Jay Gruden faced a gargantuan task when he accepted the job as head coach of Washington’s NFL team in January.
The franchise has been mired in less-than-mediocrity for the better part of two decades and changing such a culture isn’t a snap. The undertaking has been more difficult that Gruden imagined.
We don’t know yet if it’s too much for him to handle. But we know he has firsthand experience with organizations that consistently fielded the type of atrocious football that is commonplace in Washington.
The latest example of D.C.’s ineptitude might be the most thorough yet, Sunday’s 24-0 spanking courtesy of the St. Louis Rams, dropping Gruden to 3-10 in his rookie season as an NFL head coach.
“Obviously, before the season started we had high hopes,” Gruden said after his team’s fifth consecutive loss. “Things happened to us and now we are where we are.”
Destined for its 14th non-winning record in 18 years, Washington is where Cincinnati used to reside. The Bengals posted 14 consecutive non-winning seasons between 1991-2004. But they turned things around under coach Marvin Lewis, who has led them to winning records in five of the last six seasons.
Gruden caught the tail end of that resurgence, serving as Lewis’ offensive coordinator for three years – making the playoffs each time – before accepting Dan Snyder’s offer.
That’s not even the best example of fortuitous timing on Gruden’s part.
Tampa Bay started as an 0-14 expansion team in 1976 and was mostly a laughingstock for 20 years before Tony Dungy took over. Dungy led the Buccaneers to the postseason in four of his six seasons and led them to double-digit victories three times, but was fired.
Jon Gruden swooped in – with his kid brother in tow as an offensive assistant – and the franchise immediately won the Super Bowl.
Washington is a different animal for Jay Gruden. There’s no Lewis or older brother to do the heavy lifting under the headset. Perhaps more importantly, there are legitimate concerns about the process for procuring talent.
We also still have questions about Gruden’s ability to effectively use the players he has. But he clearly knows the type of players necessary to reverse fortunes and change the culture of losing NFL franchises.
“It’s something that’s going to be a process,” he said. “It’s going to take good drafts, good free agents, getting young players in here and taught well – how to study, how to learn, how to prepare, how to play and how to finish games. That’s something we’re going through right now and trying to change it.”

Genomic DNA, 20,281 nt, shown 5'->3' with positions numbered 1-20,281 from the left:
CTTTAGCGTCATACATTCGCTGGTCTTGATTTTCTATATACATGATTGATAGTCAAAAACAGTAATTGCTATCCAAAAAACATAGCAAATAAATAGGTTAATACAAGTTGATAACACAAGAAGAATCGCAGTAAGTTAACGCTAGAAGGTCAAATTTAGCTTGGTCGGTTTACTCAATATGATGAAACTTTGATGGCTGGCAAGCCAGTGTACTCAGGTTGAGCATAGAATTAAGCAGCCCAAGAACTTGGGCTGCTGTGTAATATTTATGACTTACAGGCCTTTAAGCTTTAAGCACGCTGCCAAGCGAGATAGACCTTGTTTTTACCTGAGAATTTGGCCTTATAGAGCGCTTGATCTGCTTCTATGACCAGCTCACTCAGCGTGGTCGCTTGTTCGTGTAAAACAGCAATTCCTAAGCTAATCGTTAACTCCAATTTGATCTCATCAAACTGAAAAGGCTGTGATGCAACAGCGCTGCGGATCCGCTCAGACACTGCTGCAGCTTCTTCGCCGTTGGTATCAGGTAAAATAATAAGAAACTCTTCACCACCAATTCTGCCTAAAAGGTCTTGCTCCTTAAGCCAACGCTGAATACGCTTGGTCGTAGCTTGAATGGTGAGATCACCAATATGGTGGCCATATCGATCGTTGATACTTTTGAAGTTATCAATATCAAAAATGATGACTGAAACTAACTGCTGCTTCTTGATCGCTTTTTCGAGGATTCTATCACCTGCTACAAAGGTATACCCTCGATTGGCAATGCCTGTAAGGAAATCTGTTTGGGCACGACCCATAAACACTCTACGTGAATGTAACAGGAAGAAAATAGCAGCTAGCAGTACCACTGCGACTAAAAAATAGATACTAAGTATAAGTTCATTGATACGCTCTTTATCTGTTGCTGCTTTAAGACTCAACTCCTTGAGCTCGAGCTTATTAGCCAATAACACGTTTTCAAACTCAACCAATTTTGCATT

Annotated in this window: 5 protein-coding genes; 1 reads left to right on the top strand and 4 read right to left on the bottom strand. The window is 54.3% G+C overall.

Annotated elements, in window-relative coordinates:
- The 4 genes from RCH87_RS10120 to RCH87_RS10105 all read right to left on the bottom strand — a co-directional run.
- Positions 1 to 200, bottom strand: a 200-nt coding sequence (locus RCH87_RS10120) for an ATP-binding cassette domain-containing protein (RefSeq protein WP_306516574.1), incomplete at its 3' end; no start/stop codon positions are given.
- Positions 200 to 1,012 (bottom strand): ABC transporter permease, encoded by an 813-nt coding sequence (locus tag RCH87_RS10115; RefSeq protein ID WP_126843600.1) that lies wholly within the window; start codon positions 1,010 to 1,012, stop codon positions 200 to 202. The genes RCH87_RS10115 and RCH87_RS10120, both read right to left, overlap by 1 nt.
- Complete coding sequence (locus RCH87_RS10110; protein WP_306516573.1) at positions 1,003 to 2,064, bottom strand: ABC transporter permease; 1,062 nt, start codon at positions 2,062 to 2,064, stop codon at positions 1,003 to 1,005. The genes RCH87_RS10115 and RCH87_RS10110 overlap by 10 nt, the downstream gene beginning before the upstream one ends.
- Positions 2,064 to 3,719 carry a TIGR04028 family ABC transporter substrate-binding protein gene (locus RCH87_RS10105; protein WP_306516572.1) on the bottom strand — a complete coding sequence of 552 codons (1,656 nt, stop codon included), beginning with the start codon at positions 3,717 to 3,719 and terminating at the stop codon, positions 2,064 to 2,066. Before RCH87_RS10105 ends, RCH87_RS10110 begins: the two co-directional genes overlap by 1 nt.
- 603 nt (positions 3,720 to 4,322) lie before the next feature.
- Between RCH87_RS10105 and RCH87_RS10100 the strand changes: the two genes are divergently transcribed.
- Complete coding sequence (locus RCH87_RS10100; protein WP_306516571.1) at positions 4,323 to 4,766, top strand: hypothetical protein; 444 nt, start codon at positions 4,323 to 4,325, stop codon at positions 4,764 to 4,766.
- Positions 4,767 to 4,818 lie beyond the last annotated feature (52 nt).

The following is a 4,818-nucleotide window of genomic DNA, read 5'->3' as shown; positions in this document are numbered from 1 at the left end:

How do you alter a mindset when nothing around you changes? How do you NOT get used to losing when that’s all you do?
Left tackle Trent Williams has been on double-digit loss teams for four of his five NFL seasons. You would think he’s accustomed to the sensation. He begs to differ.
“You never get used to losing,” he said. “You put so much in during the week and during the offseason to go out and win. Every time you lose, it’s a downer. It’s a feeling that sucks and leaves a nasty taste in your mouth. I know I’m not used to losing and I don’t know that I’ll ever be used to losing.”
He might be the only one.
Fans certainly are quite familiar with the agony of defeat. So are those who are paid to observe the games. All the optimism in the world is no match for week after week of cold, hard reality.
In addition to the pathetic won-loss column, there’s all the off-the-field drama: Who’s playing quarterback? Is the front office calling the shots? What do former players think of the defensive coordinator? How long will the owner hold out on the nickname?
Lately, there’s another question: “Will Gruden make it to Year 2?”
“As a coach, you’re judged on wins and losses,” he said. “Whenever you sign a contract, you know that going in. All you can do is what you believe in, try to motivate the guy and try to figure out a way to get victories in the NFL.
“If you don’t, obviously you are always subject to the owners making a change. They have that right. I’m just going to keep coaching the way I know how and not worry about it and do the best I can.”
Changing coaches has been a breeze for this franchise.
It’s the culture that has it tied in knots.